In the book, you say koji is indistinguishable from magic. What is koji?
Zilber: It’s the biggest microbe you’ve never heard of it. Koji is responsible for everything tasty that comes out of east Asia. From China to Korea to Vietnam to especially Japan, it is a mold, a helpful mold called aspergillus oryzae. It is responsible for turning the starches in rice and barley and all sorts of grains into sugar. And it’s turning the protein in those same grains into the flavor umami. It’s responsible for soy sauce, for sake, for rice wine vinegar, for miso and it can be used in all sorts of novel and inventive ways as well. But you never see it as a finished product because it usually is kind of the first step in that process. I liken it to the step of molting barley when you make beer or whiskey. That’s basically how ancient Asia’s civilization came about that process of turning grains into something sweet that you can then ferment with yeast. They found a mold instead of finding the process of molting, and it’s absolutely remarkable for the flavors it brings to the table themselves.
How do you get koji?
Zilber: There’s a line that I say when people ask “How do start growing koji.” All life comes from life, all life comes from cells. At the end of the day, everything living on earth today has been an unbroken chain of succession for three and a half billion years, and koji is no exception. If your kid wants a golden retriever puppy for Christmas, you have to find a golden retriever mom. And it’s the same for koji, you’re going to have find a koji breeder and actually get some spores from them. We buy ours from a laboratory in japan, and we have them shipped over to Copenhagen.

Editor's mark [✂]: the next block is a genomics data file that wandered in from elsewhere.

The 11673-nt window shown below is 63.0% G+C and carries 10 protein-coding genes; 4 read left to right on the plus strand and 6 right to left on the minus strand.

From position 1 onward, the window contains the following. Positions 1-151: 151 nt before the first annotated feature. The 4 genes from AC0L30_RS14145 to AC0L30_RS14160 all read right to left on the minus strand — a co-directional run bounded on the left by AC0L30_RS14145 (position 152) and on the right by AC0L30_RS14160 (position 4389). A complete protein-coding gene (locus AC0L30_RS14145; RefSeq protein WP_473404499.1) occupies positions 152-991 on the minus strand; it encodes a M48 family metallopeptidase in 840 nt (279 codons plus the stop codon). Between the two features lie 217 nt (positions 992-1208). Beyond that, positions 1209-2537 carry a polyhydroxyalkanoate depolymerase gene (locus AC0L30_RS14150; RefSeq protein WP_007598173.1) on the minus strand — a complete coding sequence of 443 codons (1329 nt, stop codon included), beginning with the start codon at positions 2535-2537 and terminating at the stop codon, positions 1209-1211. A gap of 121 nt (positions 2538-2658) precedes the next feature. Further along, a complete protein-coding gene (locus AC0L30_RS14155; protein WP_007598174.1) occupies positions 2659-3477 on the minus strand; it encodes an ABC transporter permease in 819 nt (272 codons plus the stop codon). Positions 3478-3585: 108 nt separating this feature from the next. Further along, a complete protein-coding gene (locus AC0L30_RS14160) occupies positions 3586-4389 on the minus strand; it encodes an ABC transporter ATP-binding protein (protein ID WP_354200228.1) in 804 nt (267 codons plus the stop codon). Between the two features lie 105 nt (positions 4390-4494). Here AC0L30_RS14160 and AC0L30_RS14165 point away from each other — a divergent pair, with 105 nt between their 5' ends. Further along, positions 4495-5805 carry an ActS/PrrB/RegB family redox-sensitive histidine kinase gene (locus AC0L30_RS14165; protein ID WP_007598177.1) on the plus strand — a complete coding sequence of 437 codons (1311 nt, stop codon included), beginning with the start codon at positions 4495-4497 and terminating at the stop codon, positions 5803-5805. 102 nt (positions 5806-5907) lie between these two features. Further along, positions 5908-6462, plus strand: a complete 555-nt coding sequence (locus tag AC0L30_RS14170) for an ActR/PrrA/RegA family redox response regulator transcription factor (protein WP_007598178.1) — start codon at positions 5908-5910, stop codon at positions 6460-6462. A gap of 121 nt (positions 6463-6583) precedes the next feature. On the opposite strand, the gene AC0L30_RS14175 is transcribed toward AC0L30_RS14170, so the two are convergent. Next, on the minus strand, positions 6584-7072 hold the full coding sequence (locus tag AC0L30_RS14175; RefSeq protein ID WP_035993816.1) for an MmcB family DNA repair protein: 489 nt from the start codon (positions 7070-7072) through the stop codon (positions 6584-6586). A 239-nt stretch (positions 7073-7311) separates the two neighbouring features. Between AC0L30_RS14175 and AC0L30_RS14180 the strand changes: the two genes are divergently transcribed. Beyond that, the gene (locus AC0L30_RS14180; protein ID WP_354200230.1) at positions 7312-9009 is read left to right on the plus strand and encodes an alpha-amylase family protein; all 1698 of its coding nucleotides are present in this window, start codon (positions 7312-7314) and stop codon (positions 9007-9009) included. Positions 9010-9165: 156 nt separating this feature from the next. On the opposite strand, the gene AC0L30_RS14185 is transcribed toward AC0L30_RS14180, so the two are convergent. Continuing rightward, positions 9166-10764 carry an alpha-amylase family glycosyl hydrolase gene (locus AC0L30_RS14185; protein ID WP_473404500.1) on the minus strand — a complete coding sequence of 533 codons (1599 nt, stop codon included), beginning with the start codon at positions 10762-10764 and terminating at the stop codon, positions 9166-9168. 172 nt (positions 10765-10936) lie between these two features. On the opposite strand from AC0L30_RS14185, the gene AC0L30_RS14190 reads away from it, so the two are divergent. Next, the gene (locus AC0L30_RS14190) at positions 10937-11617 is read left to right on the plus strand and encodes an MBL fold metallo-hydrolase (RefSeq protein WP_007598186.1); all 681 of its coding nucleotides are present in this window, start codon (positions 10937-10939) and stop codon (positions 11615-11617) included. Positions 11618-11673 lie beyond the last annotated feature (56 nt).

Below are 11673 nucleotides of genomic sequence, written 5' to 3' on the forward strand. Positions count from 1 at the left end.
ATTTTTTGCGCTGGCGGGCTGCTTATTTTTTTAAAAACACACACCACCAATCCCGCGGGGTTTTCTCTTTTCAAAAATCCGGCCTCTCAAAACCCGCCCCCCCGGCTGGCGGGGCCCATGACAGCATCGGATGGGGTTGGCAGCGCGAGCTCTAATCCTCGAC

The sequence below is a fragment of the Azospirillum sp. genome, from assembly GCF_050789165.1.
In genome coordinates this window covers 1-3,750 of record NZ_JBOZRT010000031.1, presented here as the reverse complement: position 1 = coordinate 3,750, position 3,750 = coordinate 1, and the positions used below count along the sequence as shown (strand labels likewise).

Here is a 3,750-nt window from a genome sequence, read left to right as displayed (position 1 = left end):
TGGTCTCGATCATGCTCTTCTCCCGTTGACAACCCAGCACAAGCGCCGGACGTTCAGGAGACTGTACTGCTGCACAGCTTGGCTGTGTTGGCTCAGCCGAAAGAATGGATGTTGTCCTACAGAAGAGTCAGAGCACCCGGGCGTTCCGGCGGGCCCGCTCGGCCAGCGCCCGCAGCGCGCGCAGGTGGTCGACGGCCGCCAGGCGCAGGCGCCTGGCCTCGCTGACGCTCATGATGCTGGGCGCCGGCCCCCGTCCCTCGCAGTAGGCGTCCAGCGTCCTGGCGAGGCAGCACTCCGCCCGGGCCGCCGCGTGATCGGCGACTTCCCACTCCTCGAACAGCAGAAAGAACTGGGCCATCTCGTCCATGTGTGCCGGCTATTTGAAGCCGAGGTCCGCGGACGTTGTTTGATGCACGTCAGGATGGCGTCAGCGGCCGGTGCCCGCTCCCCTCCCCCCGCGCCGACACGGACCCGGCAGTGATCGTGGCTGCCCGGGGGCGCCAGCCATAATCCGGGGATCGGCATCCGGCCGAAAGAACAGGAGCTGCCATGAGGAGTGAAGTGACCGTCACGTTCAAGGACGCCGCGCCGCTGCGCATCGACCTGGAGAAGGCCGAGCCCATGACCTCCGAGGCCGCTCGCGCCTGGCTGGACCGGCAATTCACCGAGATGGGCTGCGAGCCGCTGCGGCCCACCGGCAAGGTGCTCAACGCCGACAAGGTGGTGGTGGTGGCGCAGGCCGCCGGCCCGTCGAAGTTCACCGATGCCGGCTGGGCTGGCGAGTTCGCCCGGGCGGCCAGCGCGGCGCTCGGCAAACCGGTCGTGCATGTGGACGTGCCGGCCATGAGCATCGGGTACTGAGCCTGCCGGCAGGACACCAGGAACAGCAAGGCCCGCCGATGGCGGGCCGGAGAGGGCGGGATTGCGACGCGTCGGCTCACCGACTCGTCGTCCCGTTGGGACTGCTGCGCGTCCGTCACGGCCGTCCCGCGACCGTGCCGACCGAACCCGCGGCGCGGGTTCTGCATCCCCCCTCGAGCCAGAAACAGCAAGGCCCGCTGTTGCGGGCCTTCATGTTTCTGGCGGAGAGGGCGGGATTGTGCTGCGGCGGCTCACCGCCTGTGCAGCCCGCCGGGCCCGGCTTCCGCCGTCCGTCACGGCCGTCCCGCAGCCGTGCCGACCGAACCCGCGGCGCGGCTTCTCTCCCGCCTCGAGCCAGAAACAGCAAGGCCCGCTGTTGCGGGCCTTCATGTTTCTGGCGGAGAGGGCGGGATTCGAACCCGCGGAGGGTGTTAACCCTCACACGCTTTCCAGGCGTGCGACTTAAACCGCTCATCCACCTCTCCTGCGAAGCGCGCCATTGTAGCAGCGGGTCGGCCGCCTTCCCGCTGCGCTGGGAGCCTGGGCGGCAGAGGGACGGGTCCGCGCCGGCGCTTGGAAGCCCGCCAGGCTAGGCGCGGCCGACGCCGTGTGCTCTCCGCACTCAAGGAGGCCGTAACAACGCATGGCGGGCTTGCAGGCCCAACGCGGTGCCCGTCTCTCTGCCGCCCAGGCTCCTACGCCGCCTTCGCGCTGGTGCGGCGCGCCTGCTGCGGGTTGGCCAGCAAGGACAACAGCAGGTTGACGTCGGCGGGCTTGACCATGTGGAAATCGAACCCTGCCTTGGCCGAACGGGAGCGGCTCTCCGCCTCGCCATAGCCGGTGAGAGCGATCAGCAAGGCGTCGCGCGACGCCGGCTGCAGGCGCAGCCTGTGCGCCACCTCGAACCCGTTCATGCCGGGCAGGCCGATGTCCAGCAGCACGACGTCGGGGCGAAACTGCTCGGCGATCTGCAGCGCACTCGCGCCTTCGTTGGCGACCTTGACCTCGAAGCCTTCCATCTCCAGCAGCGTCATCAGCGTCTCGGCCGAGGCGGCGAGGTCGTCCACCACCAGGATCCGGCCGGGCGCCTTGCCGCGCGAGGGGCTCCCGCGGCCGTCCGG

Fermentation traces back to many Ancient cultures, Korean and European the most publicized. Here is a fascinating look at fermentation in India from the newspaper “The Indian Express.”
From the article: “Fermented foods are a staple in the Indian diet, with most meals incomplete without a bevy of lacto-fermented achaars that add a healthy kick of flavours, from sweet-and-sour to spicy and tangy. These household staples are made by immersing fruits and vegetables in saltwater brine, releasing microbes that generate a natural preservative, in turn amping up the vitamin quotient and nutrition levels of your favourite pickle, whilst enhancing the complexity of flavours savoured with each bite. …
South Indian staples from idlis to appams and dosas feature fermented rice-and-dal batters; in the North, fermentation has led to probiotic drinks suited to the regional climate from the creamy lassi to the tart-and-salty kanji, featuring antioxidant-rich black carrots, mustard seeds, water and black salt, with the potent concoction preserved in ceramic jars and left to ferment in the sun for as long as two to three days before being strained and served. In fact, when you get down to it, even your favourite snacks involve an element of fermentation, with fluffy tea-time dhoklas (a Gujarati speciality) made with a fermented batter of besan or chana dal, curd, water, baking soda and turmeric.”
Read more (The Indian Express)